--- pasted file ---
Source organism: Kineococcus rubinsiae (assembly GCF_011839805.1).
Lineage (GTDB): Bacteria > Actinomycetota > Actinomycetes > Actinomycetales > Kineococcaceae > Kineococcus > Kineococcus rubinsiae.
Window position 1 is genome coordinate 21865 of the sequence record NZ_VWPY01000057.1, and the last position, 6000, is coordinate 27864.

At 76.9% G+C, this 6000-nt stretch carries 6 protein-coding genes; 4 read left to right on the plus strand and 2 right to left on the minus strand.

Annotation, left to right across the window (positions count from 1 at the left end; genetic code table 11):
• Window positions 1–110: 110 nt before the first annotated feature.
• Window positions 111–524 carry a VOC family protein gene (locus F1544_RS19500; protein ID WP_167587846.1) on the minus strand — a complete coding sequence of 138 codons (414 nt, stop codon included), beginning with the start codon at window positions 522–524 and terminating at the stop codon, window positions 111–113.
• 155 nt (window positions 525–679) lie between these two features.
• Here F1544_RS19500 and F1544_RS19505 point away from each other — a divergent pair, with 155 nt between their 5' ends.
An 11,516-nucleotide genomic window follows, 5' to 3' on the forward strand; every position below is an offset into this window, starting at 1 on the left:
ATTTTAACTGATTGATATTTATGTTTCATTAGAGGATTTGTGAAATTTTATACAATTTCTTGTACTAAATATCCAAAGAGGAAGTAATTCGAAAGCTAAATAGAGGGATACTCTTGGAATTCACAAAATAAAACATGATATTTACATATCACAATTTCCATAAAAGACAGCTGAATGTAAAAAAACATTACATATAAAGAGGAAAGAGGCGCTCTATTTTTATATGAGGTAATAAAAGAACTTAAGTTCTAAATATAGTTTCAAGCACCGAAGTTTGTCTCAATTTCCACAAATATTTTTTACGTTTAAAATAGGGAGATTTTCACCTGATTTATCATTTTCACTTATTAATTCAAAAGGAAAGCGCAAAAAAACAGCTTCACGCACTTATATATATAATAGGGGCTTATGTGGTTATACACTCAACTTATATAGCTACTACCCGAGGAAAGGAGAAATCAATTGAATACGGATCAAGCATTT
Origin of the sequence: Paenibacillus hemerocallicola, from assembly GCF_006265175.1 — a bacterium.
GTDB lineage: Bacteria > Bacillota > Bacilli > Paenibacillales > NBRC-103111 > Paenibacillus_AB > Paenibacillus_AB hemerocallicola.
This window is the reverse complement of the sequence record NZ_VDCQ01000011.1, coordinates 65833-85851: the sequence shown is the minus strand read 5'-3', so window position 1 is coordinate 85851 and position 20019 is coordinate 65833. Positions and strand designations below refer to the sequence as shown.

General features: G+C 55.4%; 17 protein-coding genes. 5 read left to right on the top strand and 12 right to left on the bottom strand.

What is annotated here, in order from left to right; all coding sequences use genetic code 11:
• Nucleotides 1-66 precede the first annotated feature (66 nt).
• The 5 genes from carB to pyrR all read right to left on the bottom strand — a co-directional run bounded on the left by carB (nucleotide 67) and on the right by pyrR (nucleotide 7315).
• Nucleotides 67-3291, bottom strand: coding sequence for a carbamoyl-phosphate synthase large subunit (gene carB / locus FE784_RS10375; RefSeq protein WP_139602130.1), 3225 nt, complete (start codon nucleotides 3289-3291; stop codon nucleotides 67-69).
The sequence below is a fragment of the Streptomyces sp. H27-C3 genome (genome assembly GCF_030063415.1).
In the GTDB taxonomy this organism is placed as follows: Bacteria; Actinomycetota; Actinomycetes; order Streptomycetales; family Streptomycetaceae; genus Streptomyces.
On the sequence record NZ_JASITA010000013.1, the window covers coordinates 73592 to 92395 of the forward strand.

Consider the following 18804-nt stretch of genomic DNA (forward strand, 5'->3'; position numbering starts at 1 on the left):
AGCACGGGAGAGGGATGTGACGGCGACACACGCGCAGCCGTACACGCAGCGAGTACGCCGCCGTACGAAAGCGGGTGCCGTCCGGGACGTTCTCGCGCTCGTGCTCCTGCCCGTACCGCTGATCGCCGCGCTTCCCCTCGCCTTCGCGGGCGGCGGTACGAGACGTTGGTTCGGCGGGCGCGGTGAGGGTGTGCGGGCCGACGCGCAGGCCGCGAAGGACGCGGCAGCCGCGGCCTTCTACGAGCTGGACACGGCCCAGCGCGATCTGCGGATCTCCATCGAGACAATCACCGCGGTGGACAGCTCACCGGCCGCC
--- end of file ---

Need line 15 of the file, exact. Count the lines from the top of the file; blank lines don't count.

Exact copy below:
General features: G+C 55.4%; 17 protein-coding genes. 5 read left to right on the top strand and 12 right to left on the bottom strand.